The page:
Celebrating the Tarzan Film Centennial #87
“Tarzan and the Golden Lion” (1927) was helmed by J.P.
McGowan, an experienced and prolific action director whose adventurous
life influenced his artistic efforts.
John Paterson McGowan was born February 24, 1880 in
Terowie, South Australia to a railroading family, and left school at 17
to work as a sailor and, later, cowpuncher. An experienced horseman, he
traveled to South Africa seeking his fortune in mining; there he served
in the Boer war as a dispatch rider with the British unit Montmorency’s
Scouts, and was severely injured when his horse went over a precipice,
killing the horse and hospitalizing McGowan for a year with a concussion,
smashed ribs, and both legs and arms broken.
Following his recuperation, he unsuccessfully sought
work as an explorer and big game hunter, emigrating to the U.S. for the
St. Louis World’s Fair in 1904 as part of a riding exhibition. He helped
establish the Paterson, New Jersey mounted police unit and worked as a
cowboy in Texas before taking a job with Shakespearean actor Robert Mantell
training actors to play soldiers, soon joining their ranks on stage.
McGowan began working with Kalem Motion Picture Company
as a bit player in 1909, and travelled the world with the company, acting
and directing films in Florida, Alabama, Ireland, London, Germany, Egypt,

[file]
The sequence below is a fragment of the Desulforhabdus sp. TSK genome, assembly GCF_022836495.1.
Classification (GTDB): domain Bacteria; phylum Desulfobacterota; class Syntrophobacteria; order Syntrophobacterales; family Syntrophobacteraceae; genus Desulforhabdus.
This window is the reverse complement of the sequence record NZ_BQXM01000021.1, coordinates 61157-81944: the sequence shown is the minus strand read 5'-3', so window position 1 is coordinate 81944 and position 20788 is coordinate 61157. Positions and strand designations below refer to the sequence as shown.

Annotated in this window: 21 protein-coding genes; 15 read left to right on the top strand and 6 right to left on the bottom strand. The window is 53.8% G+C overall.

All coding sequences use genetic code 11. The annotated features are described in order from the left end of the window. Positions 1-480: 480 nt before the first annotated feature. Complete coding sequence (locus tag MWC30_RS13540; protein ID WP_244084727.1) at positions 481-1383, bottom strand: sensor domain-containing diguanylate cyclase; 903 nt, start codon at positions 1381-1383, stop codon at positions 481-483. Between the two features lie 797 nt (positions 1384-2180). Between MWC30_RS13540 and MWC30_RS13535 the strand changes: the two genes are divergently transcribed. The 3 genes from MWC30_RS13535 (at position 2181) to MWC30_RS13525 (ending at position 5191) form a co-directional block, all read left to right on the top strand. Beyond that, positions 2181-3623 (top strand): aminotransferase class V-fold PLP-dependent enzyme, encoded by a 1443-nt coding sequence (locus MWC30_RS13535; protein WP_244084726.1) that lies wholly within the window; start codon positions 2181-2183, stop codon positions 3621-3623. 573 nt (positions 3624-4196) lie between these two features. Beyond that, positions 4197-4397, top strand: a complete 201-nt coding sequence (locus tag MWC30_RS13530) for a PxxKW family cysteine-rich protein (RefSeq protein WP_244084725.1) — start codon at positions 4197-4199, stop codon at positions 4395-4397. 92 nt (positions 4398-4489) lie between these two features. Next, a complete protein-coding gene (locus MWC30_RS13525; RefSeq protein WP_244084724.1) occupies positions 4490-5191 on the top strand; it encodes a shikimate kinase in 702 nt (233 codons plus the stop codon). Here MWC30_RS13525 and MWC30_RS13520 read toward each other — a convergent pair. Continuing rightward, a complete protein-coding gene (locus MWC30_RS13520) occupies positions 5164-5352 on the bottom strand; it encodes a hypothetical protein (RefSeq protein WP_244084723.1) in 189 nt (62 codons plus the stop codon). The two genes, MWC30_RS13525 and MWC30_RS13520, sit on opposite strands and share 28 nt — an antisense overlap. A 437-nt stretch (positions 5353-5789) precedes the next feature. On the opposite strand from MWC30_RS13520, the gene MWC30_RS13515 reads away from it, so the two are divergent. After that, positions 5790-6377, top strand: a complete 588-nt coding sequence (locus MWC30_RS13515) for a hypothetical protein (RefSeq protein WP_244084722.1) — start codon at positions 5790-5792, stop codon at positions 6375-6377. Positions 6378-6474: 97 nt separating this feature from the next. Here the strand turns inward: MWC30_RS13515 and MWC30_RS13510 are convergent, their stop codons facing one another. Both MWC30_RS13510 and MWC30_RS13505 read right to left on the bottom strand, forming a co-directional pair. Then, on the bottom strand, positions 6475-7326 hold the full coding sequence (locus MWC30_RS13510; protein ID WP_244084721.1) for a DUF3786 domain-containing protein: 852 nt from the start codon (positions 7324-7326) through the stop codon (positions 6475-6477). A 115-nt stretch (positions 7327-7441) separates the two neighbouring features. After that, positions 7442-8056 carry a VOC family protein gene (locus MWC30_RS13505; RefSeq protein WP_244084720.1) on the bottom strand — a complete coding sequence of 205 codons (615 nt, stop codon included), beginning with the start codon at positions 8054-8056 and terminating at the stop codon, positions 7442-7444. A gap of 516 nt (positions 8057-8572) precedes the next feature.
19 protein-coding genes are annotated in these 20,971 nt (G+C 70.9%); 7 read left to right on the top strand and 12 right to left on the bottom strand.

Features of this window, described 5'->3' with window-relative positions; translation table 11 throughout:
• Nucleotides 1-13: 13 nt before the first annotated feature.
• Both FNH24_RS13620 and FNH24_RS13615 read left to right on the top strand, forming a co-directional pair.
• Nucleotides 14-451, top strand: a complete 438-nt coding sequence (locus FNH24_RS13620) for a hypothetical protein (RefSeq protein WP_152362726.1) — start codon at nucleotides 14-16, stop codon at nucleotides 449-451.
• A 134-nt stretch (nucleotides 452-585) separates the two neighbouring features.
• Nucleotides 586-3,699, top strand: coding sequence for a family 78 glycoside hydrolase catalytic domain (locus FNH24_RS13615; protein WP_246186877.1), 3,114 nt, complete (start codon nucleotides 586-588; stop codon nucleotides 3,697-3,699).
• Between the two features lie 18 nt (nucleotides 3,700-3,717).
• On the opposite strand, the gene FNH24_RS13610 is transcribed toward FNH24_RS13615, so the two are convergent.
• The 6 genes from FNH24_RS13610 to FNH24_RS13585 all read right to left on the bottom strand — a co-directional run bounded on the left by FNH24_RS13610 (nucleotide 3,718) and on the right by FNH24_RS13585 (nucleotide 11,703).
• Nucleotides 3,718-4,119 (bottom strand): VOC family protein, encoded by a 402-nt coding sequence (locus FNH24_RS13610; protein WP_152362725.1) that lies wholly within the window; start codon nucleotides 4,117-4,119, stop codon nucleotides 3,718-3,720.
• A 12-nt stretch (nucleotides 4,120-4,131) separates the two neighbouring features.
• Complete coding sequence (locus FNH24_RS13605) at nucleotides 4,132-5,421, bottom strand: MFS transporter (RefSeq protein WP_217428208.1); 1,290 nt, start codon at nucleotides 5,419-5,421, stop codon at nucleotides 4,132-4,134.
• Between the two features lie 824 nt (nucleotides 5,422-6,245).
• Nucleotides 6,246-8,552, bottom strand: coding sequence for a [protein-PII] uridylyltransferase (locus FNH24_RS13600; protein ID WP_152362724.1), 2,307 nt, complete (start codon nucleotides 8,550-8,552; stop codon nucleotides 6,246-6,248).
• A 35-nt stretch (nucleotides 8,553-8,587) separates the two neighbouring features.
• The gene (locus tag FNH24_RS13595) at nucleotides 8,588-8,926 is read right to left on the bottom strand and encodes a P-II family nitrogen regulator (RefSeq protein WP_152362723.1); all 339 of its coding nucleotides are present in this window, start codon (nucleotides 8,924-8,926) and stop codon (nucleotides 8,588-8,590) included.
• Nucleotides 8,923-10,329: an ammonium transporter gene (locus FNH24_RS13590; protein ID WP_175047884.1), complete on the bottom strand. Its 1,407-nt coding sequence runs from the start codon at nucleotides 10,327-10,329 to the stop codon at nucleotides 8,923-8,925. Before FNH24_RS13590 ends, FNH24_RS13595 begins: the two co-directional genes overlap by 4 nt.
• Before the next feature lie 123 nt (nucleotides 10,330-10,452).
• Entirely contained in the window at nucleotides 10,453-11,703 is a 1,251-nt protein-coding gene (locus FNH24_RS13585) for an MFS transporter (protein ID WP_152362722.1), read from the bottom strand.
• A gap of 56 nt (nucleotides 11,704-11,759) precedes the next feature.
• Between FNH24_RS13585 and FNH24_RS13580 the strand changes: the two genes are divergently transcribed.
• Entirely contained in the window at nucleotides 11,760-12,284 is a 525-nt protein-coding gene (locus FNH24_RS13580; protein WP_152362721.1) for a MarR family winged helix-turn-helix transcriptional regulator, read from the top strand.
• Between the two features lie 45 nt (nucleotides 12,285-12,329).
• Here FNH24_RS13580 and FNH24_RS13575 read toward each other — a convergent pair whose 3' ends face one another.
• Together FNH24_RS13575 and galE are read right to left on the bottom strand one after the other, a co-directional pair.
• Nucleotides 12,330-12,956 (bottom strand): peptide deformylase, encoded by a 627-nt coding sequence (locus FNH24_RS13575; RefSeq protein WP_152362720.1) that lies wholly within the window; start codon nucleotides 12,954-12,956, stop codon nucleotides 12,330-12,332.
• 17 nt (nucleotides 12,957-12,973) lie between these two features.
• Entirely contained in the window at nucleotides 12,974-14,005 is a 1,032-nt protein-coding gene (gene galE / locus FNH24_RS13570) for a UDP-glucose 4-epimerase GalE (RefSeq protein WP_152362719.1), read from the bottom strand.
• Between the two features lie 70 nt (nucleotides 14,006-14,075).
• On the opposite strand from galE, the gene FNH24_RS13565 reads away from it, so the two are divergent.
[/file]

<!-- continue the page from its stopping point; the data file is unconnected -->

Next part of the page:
Palestine, and Syria. Following his return from his overseas journey to
film the groundbreaking five-reel story of Jesus Christ, “From the Manger
to the Cross,” McGowan advanced in the company when several key personnel
quit, incensed at being shut out of sharing in the film’s profits.
He moved to California in 1912, directing weekly episodes
of the “Hazards of Helen” serial, marrying lead Helen Holmes and founding
Signal Films with her. He also continued to appear on-camera as a villain
in Westerns. Upon retirement from directing and acting, he served as the
Executive Secretary of the Screen Directors Guild (later renamed the Directors
Guild of America) from 1939-51, and was awarded a lifetime membership.
McGowan died in his sleep at his West Hollywood home
on March 26, 1952, survived by his adopted daughter Dorothy and third wife
Kaye. He is interred at Forest Lawn Memorial Park in Glendale, California.
In 2005, McFarland Books released “J.P. McGowan: Biography of a Hollywood
Pioneer,” penned by John J. McGowan, a relative.